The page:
An Introduction to Ada for Beginning and Experienced Programmers (Jean-Pierre Rosen)[FOSDEM 2020]

An Introduction to Ada for Beginning and Experienced Programmers

There’s this joke that you don’t hear about Ada because you don’t have the necessary security clearance to hear about Ada. So this talk should lift the curtain a bit and show us what Ada is all about.

Jean-Pierre immediately opens with a list of several features present in Ada and when they were introduced into the language. It seems that Ada takes pride in being first in implementing a lot of features, especially w.r.t. safety long before the were introduced in more mainstream languages.

There are many different compilers available, both proprietary and free. GNAT is specifically mentioned as the Ada front-end for GCC and is probably the best place for someone to start looking into Ada.

With regards to the popularity of Ada on the TIOBE index, this is explained by the fact that a lot of the software written in Ada is not publicly available and not publicly discussed. Specific examples given of places where Ada is used are:

  • The air traffic control system Eurocontrol uses
  • The Ariane rocket family
  • The TGV
  • The Airbus A380
  • Automated subway systems
  • The Rosetta space probe

With these examples Rosen wants to drive the point home that Ada is very much an industrial language.

The main feature for which to choose Ada is not for what it allows, but for what it disallows. It is recommended for situations where failure is not an option. The specific example of buffer overflows, the main cause for security breaches, is mentioned as being impossible to do in Ada as the compiler detects these and the code does not compile.

Then the discussion moved on to the language itself. It’s syntax is based on Pascal, with modifications that focus on readability. It is a strongly typed language.

The typing system is the foundation of the language.

Other features mentioned as the pillars that support the Ada language are:

  • packages: Packages provide support for OOP in that they have functionality comparable to classes but also modules (from a C++ perspective).
  • Exceptions: Everything bad that can happen will be translated into an Exception. Even violations in C code (i.e. segfaults) will be translated into Ada exceptions. This seems to not be as controversial as in C++ where exceptions are often disabled. The rule is “Once you have taken care of the unexpected, take care of the unexpected unexpected.”
  • Generics: Instantiating of a subprogram in terms of types that are not defined until the user instantiates them, much like C++ templates.
  • Tasking: The language has built-in threading support.
  • Low level programming: The language can talk directly to the hardware. You can describe a record bit-by-bit and the compiler will take care of the implementation.

These support the programming methodology. Ada is designed for a design methodology. The philosophy is that the language should directly support the chosen design methodology. Design errors translate into design error.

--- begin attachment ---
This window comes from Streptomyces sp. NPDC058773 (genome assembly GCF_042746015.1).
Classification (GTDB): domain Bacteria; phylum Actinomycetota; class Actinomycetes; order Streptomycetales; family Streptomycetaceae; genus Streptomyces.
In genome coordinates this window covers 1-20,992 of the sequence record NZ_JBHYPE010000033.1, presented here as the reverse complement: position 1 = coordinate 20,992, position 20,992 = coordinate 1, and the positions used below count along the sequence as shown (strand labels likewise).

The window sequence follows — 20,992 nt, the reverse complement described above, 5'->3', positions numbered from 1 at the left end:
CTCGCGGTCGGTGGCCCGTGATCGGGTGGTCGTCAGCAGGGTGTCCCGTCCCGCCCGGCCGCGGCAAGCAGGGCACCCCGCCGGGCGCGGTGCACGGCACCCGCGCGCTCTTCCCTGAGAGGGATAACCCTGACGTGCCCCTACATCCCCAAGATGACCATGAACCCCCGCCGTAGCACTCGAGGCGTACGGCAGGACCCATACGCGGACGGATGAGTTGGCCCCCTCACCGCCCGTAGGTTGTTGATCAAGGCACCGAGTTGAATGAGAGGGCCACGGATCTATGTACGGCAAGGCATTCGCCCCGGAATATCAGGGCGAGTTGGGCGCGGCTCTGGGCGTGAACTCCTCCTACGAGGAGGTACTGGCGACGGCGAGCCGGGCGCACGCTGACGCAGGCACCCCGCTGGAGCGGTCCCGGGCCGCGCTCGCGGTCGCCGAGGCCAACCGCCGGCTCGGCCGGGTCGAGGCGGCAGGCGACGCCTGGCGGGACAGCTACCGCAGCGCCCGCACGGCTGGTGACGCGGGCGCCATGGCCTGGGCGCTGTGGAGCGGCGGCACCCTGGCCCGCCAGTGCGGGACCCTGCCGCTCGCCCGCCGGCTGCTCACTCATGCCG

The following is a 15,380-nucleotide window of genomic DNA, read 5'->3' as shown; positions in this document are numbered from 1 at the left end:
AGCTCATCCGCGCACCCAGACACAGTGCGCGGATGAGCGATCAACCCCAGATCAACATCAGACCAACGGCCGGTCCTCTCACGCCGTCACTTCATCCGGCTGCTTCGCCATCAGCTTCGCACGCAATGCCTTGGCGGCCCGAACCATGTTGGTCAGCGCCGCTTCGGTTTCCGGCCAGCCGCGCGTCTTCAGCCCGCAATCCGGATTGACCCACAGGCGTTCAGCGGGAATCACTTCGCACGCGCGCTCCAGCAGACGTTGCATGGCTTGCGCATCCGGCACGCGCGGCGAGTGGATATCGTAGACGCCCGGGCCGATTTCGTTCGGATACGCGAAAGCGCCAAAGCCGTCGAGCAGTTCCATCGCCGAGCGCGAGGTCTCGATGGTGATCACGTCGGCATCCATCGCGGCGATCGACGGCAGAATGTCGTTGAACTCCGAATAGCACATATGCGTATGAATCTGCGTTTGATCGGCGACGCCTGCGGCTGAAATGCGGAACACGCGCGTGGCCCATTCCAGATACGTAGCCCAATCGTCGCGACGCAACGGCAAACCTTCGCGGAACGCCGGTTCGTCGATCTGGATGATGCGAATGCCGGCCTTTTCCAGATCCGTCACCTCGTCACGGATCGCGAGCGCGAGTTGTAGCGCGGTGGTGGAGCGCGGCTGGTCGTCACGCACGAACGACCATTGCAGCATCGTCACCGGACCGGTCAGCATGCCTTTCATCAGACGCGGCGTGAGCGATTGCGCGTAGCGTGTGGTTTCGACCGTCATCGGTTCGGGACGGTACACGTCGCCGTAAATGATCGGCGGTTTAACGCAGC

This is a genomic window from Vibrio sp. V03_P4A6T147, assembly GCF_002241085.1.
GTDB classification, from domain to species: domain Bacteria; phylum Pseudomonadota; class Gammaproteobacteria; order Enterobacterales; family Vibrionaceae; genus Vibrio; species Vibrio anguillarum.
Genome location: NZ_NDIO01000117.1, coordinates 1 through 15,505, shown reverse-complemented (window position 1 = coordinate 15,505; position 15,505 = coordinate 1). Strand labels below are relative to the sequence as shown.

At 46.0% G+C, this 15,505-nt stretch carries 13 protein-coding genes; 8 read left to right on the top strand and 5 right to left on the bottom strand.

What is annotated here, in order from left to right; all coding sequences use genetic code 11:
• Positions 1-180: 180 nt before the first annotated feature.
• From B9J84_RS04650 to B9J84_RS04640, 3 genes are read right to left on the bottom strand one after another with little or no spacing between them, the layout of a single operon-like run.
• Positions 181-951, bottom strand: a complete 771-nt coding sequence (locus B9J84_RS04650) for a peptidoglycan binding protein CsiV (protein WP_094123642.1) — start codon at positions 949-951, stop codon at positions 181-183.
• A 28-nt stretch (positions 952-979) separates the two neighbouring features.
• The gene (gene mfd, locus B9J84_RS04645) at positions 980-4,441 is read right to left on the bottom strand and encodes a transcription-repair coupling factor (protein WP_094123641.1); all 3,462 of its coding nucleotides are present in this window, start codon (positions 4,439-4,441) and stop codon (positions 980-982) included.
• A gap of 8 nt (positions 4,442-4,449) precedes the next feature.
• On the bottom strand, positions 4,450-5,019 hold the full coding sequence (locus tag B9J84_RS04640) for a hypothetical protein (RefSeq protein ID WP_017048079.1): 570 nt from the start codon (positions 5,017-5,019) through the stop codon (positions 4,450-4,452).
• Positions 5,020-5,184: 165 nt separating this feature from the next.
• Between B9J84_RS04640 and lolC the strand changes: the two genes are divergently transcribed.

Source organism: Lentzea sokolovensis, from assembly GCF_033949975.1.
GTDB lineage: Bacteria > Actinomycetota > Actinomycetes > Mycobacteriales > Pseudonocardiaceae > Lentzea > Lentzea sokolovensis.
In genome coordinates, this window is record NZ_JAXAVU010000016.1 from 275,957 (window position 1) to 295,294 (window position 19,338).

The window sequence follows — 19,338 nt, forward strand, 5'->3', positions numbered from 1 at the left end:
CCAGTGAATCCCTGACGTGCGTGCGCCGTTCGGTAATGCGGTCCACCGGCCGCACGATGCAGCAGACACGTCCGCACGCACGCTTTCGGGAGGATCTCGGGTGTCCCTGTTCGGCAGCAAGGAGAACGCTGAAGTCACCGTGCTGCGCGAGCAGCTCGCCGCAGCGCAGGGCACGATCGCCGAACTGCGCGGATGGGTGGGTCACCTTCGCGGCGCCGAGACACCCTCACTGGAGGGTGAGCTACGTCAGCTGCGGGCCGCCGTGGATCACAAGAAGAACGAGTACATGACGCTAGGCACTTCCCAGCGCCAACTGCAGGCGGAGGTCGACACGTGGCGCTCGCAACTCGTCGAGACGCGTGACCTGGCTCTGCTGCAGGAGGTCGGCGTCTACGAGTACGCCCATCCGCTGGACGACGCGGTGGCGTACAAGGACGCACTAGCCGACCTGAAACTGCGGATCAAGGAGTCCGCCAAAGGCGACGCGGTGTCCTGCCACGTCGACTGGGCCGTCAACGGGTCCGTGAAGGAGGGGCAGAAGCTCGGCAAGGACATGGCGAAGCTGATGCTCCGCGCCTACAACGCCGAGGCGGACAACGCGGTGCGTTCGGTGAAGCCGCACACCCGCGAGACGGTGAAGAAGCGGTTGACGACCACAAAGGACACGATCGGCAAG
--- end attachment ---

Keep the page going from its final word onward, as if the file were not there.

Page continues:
The building block approach of Ada

Class is not a keyword even though it is an object oriented language. Instead there is the building block approach. The analogy is made between Playmobil and Lego. Playmmobil is prebuilt, decisions are made for you. A single lego brick is not fun to play with, but combine them together and the possibilities become endless. Ada is the same as the Lego where you combine small blocks into anything you want.

Loop control. The loop object is considered constant by default and it’s scope is limited to the loop. A loop can be named. if it’s named you have to explicitly end it. The compiler checks this. In other languages this is often done with a comment for which you have no guarantee that it is correct.

A switch case will check that every possible value is handled by a case statement. This is mandated by the compiler. If you change a type the compiler will warn you about all the places you need to modify.

Ada has a strong typing system. A type abstracts a real world object. It does not make sense to add the age of a person to the number of floors in a building. Mixing them up will not compile.

type Age is  range 0..125;
type Floor is range -5..15;

My_Age: age
My_Floor: Floor

My_Age := My_Floor; -- FORBIDDEN!

You describe the types at the problem level, the compiler selects the machine implementation.

Another interesting feature is that an interface can be specified and written against before the implementation is actually done. This allows you to discover issues with what is required before you actually start implementing the behaviour.

Object oriented programming.

Tagged types are part of the OOP implementation in Ada. A tagged type supports dynamic binding and thus polymorphism. Combined with the data-hiding of packages this provides OOP functionality.

package Widget is
  type Instance is tagged private;
  procedure Paint (Self: Instance);
  ...
private
  ...
end Widget;

In Ada OOP is implemented without the need for pointers. There is a difference between specific type from class wide type (A widget is not widget’class). You can specify whether you allow sub-classes.

Jean-Pierre Rosen closes his talk by asking us not to use Ada, but to at least give it a try as it is a robust language with lots of interesting features.